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 [#permalink] New post 16 Jan 2007, 14:32
IMHO the big deal for schools to want you to have a "diverse" profile is the unique input you can provide during coursework. Being a rhinoceros trainer is a *solid* advantage compared to the horde of IT geeks (yup, I'm one of the horde). However, you steel need to be smart and competitive - they don't want a retard just because he's a swahili interpreter.
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sure... [#permalink] New post 16 Jan 2007, 15:33
Thanks... of course, I am making the assumption that other things in the app would check out. Just curious on people of different work industries.
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 [#permalink] New post 16 Jan 2007, 15:57
I currently work in the insurance industry and have prior healthcare industry experience. With a background in biology, I'm looking to move back into healthcare/biopharmaceuticals.
I was hoping that my science background would be a plus.
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Re: Yes [#permalink] New post 16 Jan 2007, 15:59
johnnyx9 wrote:
So if a school allocates 100 spots for i-bankers, and there are 600 i-bankers applying, competition will be tough. If the school keeps 50 slots open for people from "different" (humanities etc...) type backgrounds, and there are 80 such people applying, competition might not be as stiff, but still you will be going up against people who may have very good profiles even if the volume is not as high.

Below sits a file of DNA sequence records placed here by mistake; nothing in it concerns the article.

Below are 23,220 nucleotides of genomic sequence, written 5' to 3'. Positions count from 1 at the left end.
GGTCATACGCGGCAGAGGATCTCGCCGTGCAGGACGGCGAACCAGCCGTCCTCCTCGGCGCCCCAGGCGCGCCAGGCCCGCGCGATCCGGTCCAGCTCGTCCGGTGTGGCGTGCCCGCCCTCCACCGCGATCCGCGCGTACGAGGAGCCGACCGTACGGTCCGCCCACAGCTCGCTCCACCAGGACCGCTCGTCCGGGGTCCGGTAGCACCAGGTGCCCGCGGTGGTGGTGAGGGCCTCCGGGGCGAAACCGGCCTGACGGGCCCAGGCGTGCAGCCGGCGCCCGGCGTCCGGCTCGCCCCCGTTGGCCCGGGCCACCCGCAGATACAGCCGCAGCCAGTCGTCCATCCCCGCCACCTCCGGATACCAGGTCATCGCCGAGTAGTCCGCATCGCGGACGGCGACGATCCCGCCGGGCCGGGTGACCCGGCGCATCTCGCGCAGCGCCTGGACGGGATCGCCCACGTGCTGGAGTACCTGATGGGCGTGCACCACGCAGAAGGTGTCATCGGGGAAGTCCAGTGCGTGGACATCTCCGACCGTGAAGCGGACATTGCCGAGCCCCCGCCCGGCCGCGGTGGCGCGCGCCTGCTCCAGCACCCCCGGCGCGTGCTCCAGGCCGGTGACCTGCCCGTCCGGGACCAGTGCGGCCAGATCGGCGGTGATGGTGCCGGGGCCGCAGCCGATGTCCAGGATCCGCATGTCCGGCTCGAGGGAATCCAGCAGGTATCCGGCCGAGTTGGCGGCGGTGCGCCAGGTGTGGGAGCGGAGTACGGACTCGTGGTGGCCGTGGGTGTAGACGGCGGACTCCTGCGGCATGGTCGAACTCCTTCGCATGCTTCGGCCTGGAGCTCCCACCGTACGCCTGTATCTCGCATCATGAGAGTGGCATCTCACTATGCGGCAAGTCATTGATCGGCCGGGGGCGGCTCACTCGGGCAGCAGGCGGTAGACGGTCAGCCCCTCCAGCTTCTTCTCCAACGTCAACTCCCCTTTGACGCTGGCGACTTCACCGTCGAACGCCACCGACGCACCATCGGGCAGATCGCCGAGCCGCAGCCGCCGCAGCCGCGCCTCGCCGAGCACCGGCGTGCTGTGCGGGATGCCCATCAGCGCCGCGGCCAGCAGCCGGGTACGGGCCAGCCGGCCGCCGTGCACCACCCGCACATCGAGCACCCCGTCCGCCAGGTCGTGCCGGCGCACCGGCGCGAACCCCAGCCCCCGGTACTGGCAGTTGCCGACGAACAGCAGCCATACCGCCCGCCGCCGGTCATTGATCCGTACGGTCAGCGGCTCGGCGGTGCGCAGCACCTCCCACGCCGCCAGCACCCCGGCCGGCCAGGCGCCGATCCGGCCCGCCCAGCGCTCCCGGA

The thing is they really don't work this way. There isn't a "100 consultants" quota, or a 100 ibankers quota.
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 [#permalink] New post 16 Jan 2007, 17:06
Ryhme,

Well I guess schools don't have actual quotas, but they do have general percentages of industry types at some schools. When I visited HBS the student who worked at the admissions office who was showing me around said that (I forget the exact numbers here so bear with me), "They break the class into sections of 90, and each section always has the same mix of consultants, bankers and finance people. They keep it the same every year."

So if there was like a ten thousand percent jump in the number of super-smart Rhino trainers that apply this year, I think they will still keep their percentage of those sorts of unorthodox candidates at a certain level. The thing is bankers and consultants are pretty much sure-bets for the school. They're people who will further the school's legacy because they're already on a track to be succesful and rich, so schools want to have a solid base of those types.

Also this kid at HBS told me that the class of 2008 includes two UFC fighters which I couldn't believe. Pretty interesting stuff.
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 [#permalink] New post 16 Jan 2007, 19:46
Of course, you need to be strong in all of the areas adcoms look at - see Hjort's post (http://www.gmatclub.com/phpbb/viewtopic.php?t=19450) for more.

Many, many applicants will be acceptable in all areas. That's the first thing you need to worry about. Next, how can you stand out? Being Junior Investment Banker #1457 isn't going to help you stand out. But if you're a top-notch opera singer who wants to get into the business side of theatre...well, now you're interesting.

Being interesting will help you tell a fresh story and be memorable. Being memorable (in a good way) will only help you.

And being interesting has nothing to do with how many elephant trainers they're looking for this year.
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 [#permalink] New post 16 Jan 2007, 19:47
johnnyx9 wrote:
Also this kid at HBS told me that the class of 2008 includes two UFC fighters which I couldn't believe. Pretty interesting stuff.


What's a UFC fighter?
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 [#permalink] New post 16 Jan 2007, 23:07